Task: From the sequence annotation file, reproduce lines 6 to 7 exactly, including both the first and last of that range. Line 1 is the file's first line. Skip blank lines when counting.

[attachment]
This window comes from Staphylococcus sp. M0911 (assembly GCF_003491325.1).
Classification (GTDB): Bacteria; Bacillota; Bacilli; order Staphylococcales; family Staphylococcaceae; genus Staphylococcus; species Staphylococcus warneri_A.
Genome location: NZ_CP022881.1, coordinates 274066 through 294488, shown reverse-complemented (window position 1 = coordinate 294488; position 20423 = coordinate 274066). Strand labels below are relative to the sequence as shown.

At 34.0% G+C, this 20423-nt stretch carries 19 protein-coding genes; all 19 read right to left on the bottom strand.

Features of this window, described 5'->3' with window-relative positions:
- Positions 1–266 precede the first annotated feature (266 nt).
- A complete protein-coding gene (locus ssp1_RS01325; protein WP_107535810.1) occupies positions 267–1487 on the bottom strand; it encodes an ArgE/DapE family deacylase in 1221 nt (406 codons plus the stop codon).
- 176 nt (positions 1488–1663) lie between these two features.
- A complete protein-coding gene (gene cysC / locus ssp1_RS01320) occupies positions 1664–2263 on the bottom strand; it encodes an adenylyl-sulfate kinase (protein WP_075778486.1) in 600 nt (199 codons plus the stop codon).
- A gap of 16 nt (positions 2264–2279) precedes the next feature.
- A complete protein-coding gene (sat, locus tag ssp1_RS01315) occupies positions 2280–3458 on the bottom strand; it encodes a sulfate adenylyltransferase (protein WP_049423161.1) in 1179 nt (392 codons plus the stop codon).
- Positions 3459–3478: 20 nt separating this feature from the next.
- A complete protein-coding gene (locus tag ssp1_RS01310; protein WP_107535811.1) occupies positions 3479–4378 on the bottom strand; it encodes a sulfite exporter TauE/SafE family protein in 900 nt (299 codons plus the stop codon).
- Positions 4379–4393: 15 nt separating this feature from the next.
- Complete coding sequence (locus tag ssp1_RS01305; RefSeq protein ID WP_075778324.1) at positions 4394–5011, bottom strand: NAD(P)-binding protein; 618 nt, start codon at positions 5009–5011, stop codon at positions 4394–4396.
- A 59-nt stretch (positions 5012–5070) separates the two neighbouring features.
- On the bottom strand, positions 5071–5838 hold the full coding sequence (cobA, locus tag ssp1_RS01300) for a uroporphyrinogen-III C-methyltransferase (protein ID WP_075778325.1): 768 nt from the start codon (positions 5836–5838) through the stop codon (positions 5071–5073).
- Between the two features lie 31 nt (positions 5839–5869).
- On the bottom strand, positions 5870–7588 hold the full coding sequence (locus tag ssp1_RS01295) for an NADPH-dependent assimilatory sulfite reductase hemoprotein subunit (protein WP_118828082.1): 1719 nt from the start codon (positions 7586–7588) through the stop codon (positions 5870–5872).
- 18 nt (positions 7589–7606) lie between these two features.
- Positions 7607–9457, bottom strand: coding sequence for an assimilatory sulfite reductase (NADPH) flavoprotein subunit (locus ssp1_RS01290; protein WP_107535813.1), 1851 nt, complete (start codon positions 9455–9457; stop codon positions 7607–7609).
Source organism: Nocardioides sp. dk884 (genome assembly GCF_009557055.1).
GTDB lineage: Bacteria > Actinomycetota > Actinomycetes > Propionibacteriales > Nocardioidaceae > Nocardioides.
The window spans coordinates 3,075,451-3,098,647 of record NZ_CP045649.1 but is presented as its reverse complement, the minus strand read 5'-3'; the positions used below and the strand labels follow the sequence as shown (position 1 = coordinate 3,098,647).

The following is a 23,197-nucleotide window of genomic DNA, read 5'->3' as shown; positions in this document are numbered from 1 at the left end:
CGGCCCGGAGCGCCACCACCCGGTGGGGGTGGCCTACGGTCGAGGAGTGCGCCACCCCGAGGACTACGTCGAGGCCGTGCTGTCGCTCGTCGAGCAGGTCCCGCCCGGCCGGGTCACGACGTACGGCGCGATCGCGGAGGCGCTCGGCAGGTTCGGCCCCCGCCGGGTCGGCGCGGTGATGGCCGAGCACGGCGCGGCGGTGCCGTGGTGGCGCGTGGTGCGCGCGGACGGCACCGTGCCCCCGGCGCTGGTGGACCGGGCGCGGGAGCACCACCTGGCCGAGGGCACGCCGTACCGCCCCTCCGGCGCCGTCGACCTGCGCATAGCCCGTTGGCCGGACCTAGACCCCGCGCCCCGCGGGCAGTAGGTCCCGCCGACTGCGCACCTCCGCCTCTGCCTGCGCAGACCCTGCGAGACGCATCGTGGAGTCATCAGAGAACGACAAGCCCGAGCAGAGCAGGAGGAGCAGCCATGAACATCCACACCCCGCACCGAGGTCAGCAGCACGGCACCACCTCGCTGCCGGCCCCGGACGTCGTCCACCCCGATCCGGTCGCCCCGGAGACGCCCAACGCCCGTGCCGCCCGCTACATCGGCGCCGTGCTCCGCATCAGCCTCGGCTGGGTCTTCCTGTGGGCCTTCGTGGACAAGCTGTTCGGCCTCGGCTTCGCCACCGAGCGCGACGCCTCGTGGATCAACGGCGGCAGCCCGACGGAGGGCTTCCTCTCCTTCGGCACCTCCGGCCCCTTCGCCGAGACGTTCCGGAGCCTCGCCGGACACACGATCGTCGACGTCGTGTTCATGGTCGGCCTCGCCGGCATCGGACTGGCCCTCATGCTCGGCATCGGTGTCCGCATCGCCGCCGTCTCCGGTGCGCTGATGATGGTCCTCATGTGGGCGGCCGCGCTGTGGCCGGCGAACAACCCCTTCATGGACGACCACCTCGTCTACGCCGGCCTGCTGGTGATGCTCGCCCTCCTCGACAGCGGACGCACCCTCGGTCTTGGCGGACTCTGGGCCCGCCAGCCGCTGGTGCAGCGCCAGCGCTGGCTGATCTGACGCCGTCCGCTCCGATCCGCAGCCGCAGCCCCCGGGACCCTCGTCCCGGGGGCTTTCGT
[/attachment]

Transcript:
- Positions 1–266 precede the first annotated feature (266 nt).
- A complete protein-coding gene (locus ssp1_RS01325; protein WP_107535810.1) occupies positions 267–1487 on the bottom strand; it encodes an ArgE/DapE family deacylase in 1221 nt (406 codons plus the stop codon).